Many companies utilize the Internet as a means for advertising or selling its products. However, it is a common misconception that your Internet presence provides your nationwide common law trademark rights. Trademark rights are acquired through actual use of a mark being used on products or in connection with services within a geographic area. The geographic area in which a common law trademark is enforceable depends on its zone of actual goodwill. This zone of goodwill is considered the area in which consumers identify your mark with your company. This zone of actual good will is made up of the zone of market penetration and zone of reputation. The zone of market penetration is the area in which consumers have actually purchased your products or utilized your services. The zone of reputation is the area where consumers have not purchased your product/services but are aware of your mark and its use in connection with your goods/services.
Registering your trademarks with the U.S. Patent & Trademark Office should be one of the first steps for all new companies (that’s of course, after conducting a comprehensive trademark search). However, allocating the necessary funds to adequately protect its trademarks may be a tricky endeavor for a new startup company. Frequently, companies with limited budgets only have enough money file a single trademark and thus, must decide whether it is best for them to file a trademark application for their business name or logo. Before making a decision, it is extremely important to consult a trademark attorney since every mark is different and requires its own legal analysis. However, there are a few general factors that should be considered in the decision-making process.
When registering a trademark, applicants are frequently instructed by the Trademark Examiner to disclaim an element of their mark in order for it to be registered on the Principal Register. In fact, the U.S. Patent & Trademark Office has reported that approximately 29% of first Office actions contain a disclaimer requirement. The trademark examiner usually requests that the applicant amend the application to include the following disclaimer:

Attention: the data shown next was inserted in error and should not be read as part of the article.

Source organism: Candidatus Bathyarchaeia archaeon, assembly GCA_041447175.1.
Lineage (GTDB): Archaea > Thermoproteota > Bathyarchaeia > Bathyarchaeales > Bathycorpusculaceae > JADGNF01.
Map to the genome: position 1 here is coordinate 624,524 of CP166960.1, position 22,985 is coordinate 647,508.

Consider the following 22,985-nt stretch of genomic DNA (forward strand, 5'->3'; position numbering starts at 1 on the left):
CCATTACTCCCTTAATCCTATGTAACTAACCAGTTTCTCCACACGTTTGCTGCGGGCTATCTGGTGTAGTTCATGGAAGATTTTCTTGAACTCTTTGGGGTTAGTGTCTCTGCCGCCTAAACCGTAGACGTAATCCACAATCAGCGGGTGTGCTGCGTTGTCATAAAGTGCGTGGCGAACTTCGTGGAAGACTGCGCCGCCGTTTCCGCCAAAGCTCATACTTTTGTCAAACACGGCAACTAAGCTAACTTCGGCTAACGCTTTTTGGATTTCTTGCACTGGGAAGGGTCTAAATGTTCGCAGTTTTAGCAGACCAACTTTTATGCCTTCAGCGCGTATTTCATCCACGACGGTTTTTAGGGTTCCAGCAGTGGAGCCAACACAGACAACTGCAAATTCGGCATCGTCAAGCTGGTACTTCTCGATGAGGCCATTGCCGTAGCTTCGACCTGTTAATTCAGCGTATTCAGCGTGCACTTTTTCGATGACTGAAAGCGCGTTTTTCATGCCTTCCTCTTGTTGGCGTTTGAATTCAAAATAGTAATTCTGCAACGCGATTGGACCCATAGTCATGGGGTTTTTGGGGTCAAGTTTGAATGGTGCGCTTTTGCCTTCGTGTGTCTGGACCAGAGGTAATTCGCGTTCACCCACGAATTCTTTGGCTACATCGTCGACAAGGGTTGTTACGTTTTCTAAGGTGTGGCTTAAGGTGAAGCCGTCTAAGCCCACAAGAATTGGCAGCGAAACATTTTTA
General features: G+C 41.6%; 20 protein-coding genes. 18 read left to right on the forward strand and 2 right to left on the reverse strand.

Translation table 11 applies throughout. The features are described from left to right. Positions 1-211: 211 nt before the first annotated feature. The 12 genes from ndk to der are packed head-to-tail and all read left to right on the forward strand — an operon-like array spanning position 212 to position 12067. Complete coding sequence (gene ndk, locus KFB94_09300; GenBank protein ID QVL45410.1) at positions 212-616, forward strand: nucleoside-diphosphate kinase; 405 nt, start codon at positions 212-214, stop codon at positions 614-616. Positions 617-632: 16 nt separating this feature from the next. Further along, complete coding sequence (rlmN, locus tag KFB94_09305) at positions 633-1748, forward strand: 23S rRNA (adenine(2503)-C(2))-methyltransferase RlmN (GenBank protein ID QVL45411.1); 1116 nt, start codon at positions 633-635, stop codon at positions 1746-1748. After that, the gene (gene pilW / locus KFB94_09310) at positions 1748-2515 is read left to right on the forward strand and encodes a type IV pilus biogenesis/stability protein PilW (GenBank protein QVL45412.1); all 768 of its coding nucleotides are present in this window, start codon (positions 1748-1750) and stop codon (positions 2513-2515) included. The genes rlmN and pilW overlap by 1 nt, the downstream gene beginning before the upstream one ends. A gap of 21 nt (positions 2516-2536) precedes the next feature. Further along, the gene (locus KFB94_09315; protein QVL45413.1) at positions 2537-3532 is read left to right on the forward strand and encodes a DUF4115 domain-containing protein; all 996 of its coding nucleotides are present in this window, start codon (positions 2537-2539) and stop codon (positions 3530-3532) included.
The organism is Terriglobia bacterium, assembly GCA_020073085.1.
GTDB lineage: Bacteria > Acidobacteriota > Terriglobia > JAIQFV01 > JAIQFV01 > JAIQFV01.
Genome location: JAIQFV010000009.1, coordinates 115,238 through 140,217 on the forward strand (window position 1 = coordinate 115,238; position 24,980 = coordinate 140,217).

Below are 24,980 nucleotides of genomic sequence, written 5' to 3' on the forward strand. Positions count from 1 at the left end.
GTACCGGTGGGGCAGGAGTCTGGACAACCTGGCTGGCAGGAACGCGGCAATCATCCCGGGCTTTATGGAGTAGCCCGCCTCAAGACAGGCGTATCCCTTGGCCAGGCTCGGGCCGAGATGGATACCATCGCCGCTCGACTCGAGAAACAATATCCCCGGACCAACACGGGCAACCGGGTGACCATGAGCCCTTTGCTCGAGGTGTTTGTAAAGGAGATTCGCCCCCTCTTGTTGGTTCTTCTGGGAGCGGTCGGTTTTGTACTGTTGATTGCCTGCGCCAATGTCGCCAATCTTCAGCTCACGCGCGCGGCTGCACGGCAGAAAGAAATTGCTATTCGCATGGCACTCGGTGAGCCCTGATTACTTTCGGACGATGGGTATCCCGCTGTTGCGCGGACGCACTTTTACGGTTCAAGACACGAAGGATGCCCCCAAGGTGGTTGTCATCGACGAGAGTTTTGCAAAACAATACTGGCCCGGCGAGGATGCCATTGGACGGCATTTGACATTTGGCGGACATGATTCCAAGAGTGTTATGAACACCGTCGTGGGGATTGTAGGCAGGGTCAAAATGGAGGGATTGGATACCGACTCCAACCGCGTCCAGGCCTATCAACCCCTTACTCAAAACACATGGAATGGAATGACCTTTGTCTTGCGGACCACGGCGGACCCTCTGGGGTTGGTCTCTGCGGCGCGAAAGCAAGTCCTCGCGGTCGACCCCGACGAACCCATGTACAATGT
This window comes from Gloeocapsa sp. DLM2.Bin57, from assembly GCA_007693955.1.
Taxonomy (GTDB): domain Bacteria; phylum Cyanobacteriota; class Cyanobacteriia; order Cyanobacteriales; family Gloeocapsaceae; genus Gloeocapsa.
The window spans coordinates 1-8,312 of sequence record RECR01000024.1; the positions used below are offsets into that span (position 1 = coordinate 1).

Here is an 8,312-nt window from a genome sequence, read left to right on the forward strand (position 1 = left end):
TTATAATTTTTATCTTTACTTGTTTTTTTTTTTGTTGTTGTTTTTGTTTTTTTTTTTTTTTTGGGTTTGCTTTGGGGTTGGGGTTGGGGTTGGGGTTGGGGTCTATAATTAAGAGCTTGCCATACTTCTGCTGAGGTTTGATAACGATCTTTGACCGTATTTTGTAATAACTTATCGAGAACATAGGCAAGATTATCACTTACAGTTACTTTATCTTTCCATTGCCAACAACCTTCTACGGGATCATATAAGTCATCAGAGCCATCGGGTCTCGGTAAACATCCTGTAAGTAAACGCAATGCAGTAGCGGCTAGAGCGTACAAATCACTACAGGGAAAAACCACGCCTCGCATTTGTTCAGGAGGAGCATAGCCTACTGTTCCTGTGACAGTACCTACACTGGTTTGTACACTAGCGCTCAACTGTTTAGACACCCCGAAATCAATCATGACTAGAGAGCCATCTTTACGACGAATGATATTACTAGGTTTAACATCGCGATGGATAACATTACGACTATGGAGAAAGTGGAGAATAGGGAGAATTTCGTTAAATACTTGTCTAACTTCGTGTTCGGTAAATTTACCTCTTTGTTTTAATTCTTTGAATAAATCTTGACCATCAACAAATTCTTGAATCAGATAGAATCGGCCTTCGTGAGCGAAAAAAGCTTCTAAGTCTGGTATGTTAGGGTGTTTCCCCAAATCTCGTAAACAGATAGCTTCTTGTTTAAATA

“No claim is made to the exclusive right to use [disclaimed component] apart from the mark as shown.”
Conducting a trademark search before using a trademark in commerce should be a no-brainer for all companies looking to develop a successful and long-lasting brand. Unfortunately, it is not uncommon for a startup to create and fall in love with a company/brand name without conducting a proper trademark search only to then find out the mark is already being used by a prior user with superior rights.
Unlike many other countries, the United States has what is called a first-to-use trademark system. That means that the first entity to use the mark within a territory acquires a right of priority to use that mark over all subsequent users in that location. Under common law, the first user (a.k.a. “senior user”) has superior rights to use a mark within a territory, regardless whether or not it has been federally registered with the U.S. Patent & Trademark Office (“USPTO”). In fact, if a subsequent junior user registers an identical or similar mark with the USPTO, the prior senior user still has exclusive priority to use the mark in its territory as well as its zone of natural expansion. Nowadays, when it is very common to sell products and services over the Internet, that territory could be large and thus extensively limit the use of the junior user’s mark, even if it has been federally registered.
Recently, the South Austin beer emporium, Whip In, has been contacted by representatives at Dogfish Head Brewery to stop using their federally registered trademark, “Namaste” in connection with a line of beers sold under the name “Namaste Brewing Company.”
In a blog post written on Dogfish Head’s website, they state that:
A trademark battle royale has hit Austin, Texas and it doesn’t look like this legal fight will end anytime soon. Umami Burger, a West Coast hamburger chain with 15 locations nationwide with plans to open more 13 more restaurants this year have filed a lawsuit for trademark infringement against Umami Mia Pizzeria, a newly opened Italian restaurant and pizzeria in Austin, Texas. The burger joint is alleging that the mark, Umami Mia Pizzeria, used by the Austin, TX restaurant is likely to cause confusion with their “Umami Burger” mark, which is registered with the U.S. Patent & Trademark Office (USPTO). Additionally, Umami Burger requested the court to issue a preliminary injunction to prevent the Austin, TX restaurant from using the word “umami” and change their name immediately.